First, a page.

For everyone else, there's Viera Connect. The VT60 is a smart TV, and Panasonic's new smart platform looks much improved over last year's, which was rather clunky. Panasonic intends for their smart TVs to serve as an "Interactive Communication Terminal." The new TouchPen, improved TouchPad remote, voice and facial recognition software, pop-up mounted camera, and swipe & share function are powered by Panasonic's HEXA processor/chip-set—the company is essentially challenging Samsung for the lead in smart functionality and user-command integration. In doing so, however, they've seemingly copied a lot of Samsung's television innovations from 2012. It's not necessarily bad, if they can consolidate uniquely. The TV recognized my face using its camera and was able to populate a home screen I had previously customized, so it looks like Panasonic is on the right track.
We won't be able to comment directly on the efficacy of all of these functions until we get a personal test model, but it's obvious that—besides picture quality—software and smart features are a big part of the Panasonic basket this year. The VT60 is loaded with integration tools and non-traditional functionality, giving it yet another leg up on the VT50 from last year.
Plasma tech is struggling to keep up with alternatives, but Panasonic is not slacking—just the opposite.
Our relatively brief time with the VT60 at Panasonic US was informative. Having just reviewed the S60—a more basic, but still powerfully performing TV—we were very much expecting to see good results from the VT60, and we did. Its black levels, peak whites, and color gamut adherence were pure quality. Getting these results from a gut check on sight in Jersey is even more impressive—in fact, I would be willing to bet that Panasonic's entire 2013 plasma line-up is going to be a hotspot for top-notch tech this year.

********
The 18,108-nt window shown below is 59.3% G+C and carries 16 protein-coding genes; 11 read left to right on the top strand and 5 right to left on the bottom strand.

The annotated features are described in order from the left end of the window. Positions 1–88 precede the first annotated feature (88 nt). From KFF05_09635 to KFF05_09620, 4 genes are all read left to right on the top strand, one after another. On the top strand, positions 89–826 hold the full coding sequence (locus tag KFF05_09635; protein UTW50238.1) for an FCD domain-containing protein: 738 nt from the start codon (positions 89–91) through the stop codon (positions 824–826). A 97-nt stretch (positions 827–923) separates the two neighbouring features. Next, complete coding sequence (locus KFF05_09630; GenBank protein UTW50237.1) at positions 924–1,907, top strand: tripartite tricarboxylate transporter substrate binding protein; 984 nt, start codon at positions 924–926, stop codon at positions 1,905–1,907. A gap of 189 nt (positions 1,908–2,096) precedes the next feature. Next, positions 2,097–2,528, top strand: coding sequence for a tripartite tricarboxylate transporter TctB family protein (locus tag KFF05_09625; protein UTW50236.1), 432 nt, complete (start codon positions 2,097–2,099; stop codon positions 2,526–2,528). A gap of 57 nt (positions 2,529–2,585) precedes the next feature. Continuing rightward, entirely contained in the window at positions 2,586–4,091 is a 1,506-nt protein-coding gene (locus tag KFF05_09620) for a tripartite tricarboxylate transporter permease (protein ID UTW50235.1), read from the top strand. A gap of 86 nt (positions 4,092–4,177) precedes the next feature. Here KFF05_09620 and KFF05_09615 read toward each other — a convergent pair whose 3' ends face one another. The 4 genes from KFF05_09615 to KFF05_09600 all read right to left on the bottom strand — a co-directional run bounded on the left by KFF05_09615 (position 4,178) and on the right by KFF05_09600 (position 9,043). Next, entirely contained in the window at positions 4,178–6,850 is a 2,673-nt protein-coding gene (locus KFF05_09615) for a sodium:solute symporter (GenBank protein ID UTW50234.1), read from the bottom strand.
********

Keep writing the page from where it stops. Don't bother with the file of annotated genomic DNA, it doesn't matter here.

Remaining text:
In fact, last year's VT50 had one major drawback: Its smart platform lagged behind Samsung's and LG's in terms of usability and features. Panasonic appears to have remedied this problem, and where the VT50 was only a runner-up for our 2012 Best of Year award, it seems highly possible that the VT60 will take the award in 2013. If its other aspects—gamma, viewing angle, motion—are anywhere near the quality of its contrast performance and color accuracy, it seems like a shoe-in.
Pricing for the VT60 series has now been announced, and you can expect to pay at least $2,600 for the smallest size in the series. There's no arguing that that's a lot of money: On the other hand, the VT60 is looking to be in at least the top three televisions we'll see all year—UHD aside, that is. Expect updates and additions to this preliminary review when we secure a model for our full array of tests. We encourage curious readers to ask any questions they might have about the VT60 series, and we'll do our best to answer them or at least give our subjective impressions.